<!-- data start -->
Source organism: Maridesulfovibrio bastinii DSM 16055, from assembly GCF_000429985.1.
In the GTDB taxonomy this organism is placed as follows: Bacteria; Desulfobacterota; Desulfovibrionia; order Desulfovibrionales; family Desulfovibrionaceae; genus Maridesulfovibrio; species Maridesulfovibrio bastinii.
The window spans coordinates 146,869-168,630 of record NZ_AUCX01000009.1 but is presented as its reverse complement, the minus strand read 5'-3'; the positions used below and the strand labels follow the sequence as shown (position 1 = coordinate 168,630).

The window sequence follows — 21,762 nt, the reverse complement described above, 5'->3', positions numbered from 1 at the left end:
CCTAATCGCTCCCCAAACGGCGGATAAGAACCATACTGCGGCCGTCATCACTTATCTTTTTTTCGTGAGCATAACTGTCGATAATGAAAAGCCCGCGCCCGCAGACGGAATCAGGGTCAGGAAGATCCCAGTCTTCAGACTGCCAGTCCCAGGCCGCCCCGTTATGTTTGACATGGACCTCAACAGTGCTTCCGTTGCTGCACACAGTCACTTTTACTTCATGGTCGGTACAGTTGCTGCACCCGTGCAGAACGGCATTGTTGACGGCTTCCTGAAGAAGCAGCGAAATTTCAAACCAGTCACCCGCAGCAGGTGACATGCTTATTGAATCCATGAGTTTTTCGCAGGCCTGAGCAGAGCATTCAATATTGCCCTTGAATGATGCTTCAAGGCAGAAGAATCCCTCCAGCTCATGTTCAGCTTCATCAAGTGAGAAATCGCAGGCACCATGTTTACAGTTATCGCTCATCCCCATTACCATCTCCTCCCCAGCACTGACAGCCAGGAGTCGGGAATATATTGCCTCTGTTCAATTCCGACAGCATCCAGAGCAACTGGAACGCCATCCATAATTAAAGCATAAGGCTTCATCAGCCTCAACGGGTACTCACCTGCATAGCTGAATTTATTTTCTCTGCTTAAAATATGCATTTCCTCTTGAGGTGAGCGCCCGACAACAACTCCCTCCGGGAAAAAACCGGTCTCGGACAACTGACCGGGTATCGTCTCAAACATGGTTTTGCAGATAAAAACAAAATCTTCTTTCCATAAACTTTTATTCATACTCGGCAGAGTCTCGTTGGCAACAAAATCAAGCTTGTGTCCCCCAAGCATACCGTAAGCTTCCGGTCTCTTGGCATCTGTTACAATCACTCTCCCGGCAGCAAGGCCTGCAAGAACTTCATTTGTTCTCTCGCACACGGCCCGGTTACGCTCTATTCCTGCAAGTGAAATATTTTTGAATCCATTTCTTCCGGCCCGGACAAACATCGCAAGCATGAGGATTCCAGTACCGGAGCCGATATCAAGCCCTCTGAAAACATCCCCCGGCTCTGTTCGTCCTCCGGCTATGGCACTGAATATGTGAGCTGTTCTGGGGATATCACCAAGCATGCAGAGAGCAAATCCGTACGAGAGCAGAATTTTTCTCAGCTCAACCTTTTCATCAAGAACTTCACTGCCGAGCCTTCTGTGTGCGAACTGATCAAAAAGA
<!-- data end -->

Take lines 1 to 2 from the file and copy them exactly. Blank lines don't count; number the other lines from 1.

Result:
Source organism: Maridesulfovibrio bastinii DSM 16055, from assembly GCF_000429985.1.
In the GTDB taxonomy this organism is placed as follows: Bacteria; Desulfobacterota; Desulfovibrionia; order Desulfovibrionales; family Desulfovibrionaceae; genus Maridesulfovibrio; species Maridesulfovibrio bastinii.